A Hot Canada Day…

The “Humidex Index” is derived via an empirical formula concocted by Canadian meteorologist to reflect the temperature (in Celsius degrees) as felt by the human body. It combines the actual air temperature with the air humidity. Humidex values above 30 are related to “some discomfort” and values above 40, to “great discomfort”, while values above 45 are considered outright “dangerous”.

With Humidex Index reaching well above 40, Canada Day 2018 was to be enjoyed best indoors. Also, given the vagaries of propagation and the use of a “challenged antenna” (the vertical wire up the maple tree in the backyard), a 50W output by the ICOM 706MKIIG was definitely going to provide a more rewarding participation than the 5W output of the ICOM 703 or even the Elecraft KX3. Hence, 706 it was…

Logging was via the T-60 Thinkpad (yes, still running Windows XP…) with RCKLog v.3.2 – a superb, albeit old, piece of Windows Freeware developed by Walter Dallmeier, DL4RCK. The 706 was connected to the computer via the ICOM CI-V Level Converter CT-17 and the Keyspan USA-19HS Serial to USB converter (the CT-17 has a serial RS-232 port and the T-60, a USB port). The only change to be made for using the 706 instead of the 703 was to change the ICOM address in RCKLog from 68H (for the 703) to 58H (for the 706). As soon as this was done RCKLog was able to display the band, the frequency and the mode in use in the TRX.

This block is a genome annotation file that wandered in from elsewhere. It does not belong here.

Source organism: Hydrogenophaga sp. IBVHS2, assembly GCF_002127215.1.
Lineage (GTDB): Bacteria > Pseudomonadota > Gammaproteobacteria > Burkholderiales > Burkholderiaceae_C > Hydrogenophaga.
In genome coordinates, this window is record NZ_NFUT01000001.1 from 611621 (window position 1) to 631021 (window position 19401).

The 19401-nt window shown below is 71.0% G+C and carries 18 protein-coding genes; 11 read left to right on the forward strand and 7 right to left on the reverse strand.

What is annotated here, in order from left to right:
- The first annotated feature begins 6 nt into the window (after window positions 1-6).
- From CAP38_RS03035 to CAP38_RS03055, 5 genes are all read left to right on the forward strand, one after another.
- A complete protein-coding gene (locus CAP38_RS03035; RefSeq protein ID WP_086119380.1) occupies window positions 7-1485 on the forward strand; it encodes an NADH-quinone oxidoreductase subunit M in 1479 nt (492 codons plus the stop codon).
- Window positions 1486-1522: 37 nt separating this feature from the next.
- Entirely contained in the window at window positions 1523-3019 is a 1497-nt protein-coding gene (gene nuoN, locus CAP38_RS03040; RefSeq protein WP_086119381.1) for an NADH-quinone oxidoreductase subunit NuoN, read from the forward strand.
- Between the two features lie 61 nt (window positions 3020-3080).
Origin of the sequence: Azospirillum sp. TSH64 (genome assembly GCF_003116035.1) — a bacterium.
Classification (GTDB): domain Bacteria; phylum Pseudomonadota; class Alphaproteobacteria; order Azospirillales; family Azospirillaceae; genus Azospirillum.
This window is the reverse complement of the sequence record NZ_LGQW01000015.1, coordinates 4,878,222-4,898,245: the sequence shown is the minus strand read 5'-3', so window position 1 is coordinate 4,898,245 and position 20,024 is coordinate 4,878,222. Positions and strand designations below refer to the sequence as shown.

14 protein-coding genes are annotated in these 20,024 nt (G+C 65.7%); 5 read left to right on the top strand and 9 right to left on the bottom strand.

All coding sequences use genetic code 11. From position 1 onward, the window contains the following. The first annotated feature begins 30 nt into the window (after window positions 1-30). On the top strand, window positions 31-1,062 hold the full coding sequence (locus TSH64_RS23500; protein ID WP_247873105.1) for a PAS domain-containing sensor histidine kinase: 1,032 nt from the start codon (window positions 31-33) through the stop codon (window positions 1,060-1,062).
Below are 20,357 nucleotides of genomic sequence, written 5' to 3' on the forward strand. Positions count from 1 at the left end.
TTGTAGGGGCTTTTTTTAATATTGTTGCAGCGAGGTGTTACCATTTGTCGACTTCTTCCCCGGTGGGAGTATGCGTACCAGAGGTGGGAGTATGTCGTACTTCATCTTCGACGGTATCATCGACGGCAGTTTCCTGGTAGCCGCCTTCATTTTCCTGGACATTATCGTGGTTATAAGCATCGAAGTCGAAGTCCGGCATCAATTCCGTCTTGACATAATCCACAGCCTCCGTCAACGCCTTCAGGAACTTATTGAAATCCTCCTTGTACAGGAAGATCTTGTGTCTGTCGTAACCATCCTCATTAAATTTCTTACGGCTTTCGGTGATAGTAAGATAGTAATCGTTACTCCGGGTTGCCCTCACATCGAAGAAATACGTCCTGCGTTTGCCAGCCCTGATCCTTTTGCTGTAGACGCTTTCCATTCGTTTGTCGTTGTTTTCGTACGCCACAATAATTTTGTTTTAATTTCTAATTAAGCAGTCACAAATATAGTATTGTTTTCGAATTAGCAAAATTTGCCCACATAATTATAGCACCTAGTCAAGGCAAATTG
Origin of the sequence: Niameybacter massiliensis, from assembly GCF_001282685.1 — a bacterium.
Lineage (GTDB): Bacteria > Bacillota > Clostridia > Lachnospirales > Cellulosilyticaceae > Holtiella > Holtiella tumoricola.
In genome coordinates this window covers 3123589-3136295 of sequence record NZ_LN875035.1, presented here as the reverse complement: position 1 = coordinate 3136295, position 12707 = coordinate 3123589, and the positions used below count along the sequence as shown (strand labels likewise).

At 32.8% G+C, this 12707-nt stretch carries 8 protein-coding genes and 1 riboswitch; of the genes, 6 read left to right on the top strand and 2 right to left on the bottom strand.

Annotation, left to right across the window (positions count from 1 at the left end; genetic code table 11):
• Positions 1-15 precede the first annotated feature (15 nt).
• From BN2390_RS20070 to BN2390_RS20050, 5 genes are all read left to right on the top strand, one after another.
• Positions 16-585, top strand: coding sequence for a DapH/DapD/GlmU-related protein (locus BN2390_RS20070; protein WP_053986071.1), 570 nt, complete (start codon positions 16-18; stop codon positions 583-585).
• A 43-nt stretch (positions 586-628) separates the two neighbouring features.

Although RCKLog does have keying functions, as usual, I preferred all CW exchanges to be sent manually via the Bencher BY-2 paddle (itself directly connected to the back of the 706). Needless to say, right or wrong, all CW interpretation was via human hardware…

Operating in and out (since the long weekend brings family to the table…) VA3PCJ was nevertheless able to log 42 QSOs, 41 in Canada, several RAC stations and 19 Multi’s, but fell short of a Canada-sweep: this year I missed VY2, VE4 and VE8, but did get eight provinces and two territories. Here is the map. The only DX was F5IN, Michel from Yèvre La Ville, with a very strong signal in 40m and the readily recognizable CW rhythm of its callsign…  32 contacts were CW, 6 in 80m, 6 in 40m and 20 in 20, 10 contacts were SSB, all in 20m. Not a record breaking performance, but better than VA3PCJ’s first Canada Day thirteen years ago, when with similar TRX and antenna (but only in SSB) he managed to log 35 QSOs, but only in six Canadian provinces…

Here is a OK2PBQ map of the Grid Loc’s contacted:

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